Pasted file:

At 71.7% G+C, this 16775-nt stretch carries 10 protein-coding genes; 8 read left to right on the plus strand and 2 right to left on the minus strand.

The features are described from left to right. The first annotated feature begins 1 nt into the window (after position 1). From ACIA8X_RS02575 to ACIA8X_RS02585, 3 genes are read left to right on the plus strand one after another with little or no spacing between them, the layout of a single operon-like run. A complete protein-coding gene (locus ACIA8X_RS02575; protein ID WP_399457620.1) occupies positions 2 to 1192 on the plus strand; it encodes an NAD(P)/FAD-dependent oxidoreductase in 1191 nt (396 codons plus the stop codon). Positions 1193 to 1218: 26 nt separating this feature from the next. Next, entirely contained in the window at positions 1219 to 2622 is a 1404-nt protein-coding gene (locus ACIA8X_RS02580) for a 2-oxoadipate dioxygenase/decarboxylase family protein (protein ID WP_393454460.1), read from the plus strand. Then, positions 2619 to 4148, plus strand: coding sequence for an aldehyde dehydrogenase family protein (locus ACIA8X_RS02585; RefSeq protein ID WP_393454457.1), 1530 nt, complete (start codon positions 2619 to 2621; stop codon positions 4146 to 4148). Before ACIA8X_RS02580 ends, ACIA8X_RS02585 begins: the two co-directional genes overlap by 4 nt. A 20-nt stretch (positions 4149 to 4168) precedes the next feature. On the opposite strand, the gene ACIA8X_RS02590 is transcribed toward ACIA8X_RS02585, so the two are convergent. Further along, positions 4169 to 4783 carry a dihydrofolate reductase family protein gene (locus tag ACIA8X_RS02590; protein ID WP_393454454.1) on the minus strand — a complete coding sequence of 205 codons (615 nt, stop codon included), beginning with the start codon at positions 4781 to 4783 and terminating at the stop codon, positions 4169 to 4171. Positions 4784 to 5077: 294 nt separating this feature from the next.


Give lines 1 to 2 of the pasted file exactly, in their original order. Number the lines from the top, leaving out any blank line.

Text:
At 71.7% G+C, this 16775-nt stretch carries 10 protein-coding genes; 8 read left to right on the plus strand and 2 right to left on the minus strand.

The features are described from left to right. The first annotated feature begins 1 nt into the window (after position 1). From ACIA8X_RS02575 to ACIA8X_RS02585, 3 genes are read left to right on the plus strand one after another with little or no spacing between them, the layout of a single operon-like run. A complete protein-coding gene (locus ACIA8X_RS02575; protein ID WP_399457620.1) occupies positions 2 to 1192 on the plus strand; it encodes an NAD(P)/FAD-dependent oxidoreductase in 1191 nt (396 codons plus the stop codon). Positions 1193 to 1218: 26 nt separating this feature from the next. Next, entirely contained in the window at positions 1219 to 2622 is a 1404-nt protein-coding gene (locus ACIA8X_RS02580) for a 2-oxoadipate dioxygenase/decarboxylase family protein (protein ID WP_393454460.1), read from the plus strand. Then, positions 2619 to 4148, plus strand: coding sequence for an aldehyde dehydrogenase family protein (locus ACIA8X_RS02585; RefSeq protein ID WP_393454457.1), 1530 nt, complete (start codon positions 2619 to 2621; stop codon positions 4146 to 4148). Before ACIA8X_RS02580 ends, ACIA8X_RS02585 begins: the two co-directional genes overlap by 4 nt. A 20-nt stretch (positions 4149 to 4168) precedes the next feature. On the opposite strand, the gene ACIA8X_RS02590 is transcribed toward ACIA8X_RS02585, so the two are convergent. Further along, positions 4169 to 4783 carry a dihydrofolate reductase family protein gene (locus tag ACIA8X_RS02590; protein ID WP_393454454.1) on the minus strand — a complete coding sequence of 205 codons (615 nt, stop codon included), beginning with the start codon at positions 4781 to 4783 and terminating at the stop codon, positions 4169 to 4171. Positions 4784 to 5077: 294 nt separating this feature from the next.